Not even glasnost in the Time of Gorbachev would spare Astenicheskiy sindrom from state censorship and suppression, ostensibly—I am not entirely convinced—for excessive nudity and other sexual detail, in the Soviet Union’s waning days. Co-written (along with Aleksandr Chernykh and Sergei Popov) by Romanian-born Kira Muratova, who also directed (Special Jury Prize, Berlin), here is one of cinema’s most lacerating social satires. Full of seemingly artless Three Stooges-type slapstick comedy, especially in the zany, frequently hilarious first part, the film brilliantly reflects Soviet unease over the relaxation of authoritarianism, to which in one form or another the Russian personality and condition had historically been wedded. Lest we miss the point, at his funeral Natasha’s spouse is made up and shot to resemble, all laid out, Josef Stalin; afterwards, Natasha is a basket-case, given to sudden outbursts of punching and kicking anyone in her way: a nostalgic attempt to restore the certainty and stability of authority in Soviet life that perestroika has (for the time being) shelved. Cruelty toward cats—cat-lovers, brace yourselves—is another form that such society-wide loss and nostalgia takes; people are becoming tyrannical themselves in order to fill the void. The repetitiveness of depressing, hostile activity reminded me of Jacques Rivette’s L’amour fou—except that there is no “mad love” in Muratova’s film, only empty mad stress and defeatism. The Soviet Union, Muratova astutely opines, is a nation with a past but no discernible future.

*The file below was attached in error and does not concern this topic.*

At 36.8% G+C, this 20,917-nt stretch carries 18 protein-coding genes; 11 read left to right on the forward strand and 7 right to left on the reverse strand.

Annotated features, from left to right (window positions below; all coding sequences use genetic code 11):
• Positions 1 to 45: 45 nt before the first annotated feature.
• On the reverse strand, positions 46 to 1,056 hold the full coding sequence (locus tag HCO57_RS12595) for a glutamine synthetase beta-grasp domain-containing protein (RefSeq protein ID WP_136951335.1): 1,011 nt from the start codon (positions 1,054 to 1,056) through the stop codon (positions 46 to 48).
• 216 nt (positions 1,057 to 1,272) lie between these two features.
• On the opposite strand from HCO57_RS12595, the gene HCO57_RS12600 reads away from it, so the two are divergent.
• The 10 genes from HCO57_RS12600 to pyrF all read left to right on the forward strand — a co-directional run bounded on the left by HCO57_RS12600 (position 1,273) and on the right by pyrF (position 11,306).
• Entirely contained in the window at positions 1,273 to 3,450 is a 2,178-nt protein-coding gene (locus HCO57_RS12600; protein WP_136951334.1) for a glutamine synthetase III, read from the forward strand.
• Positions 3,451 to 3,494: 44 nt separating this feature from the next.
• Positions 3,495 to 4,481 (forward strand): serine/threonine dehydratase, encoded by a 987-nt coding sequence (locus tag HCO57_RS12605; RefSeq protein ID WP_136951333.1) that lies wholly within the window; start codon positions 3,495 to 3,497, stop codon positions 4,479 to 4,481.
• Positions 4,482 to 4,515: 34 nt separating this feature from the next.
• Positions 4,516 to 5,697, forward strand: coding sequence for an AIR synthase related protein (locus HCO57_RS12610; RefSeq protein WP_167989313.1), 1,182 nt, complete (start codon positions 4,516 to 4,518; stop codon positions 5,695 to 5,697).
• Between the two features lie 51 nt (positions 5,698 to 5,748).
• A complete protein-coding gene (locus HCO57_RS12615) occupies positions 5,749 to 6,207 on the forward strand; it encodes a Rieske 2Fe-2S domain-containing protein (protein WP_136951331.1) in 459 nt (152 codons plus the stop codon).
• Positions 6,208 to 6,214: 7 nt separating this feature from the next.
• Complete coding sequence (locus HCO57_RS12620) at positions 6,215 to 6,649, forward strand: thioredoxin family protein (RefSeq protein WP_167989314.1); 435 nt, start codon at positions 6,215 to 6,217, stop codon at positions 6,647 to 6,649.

The film’s first part, which revolves around Natasha, comes to an abrupt and absurd conclusion; the camera withdraws to reveal that we have been watching, along with an audience at a private screening, a film-within-the-film by Muratova. This Vertovian touch of postmodernism pierced my heart with its reminder of the silent-era Soviet avant-garde and Soviet optimism regarding the future. At this point the import of the opening funeral fully kicks in.
Among those at the screening is the protagonist of the film’s second and concluding part: school teacher Nikolai. Narcoleptic, Nikolai is asleep; under the influence of the Soviet mirage, he has missed the film-within-the-film or, perhaps, dreamt it. His pupils, at least, are awake in class, but so indolent and indifferent that they also represent a cancellation of the Soviet future. A montage of unattractively nude figures in the flesh—people (both men and women), not pictures—achieves in the second part a withering apotheosis of the new freedoms and of the Soviet loss as to what to do with them. Where do we go from here?
From start to finish, this is a marvelous movie.
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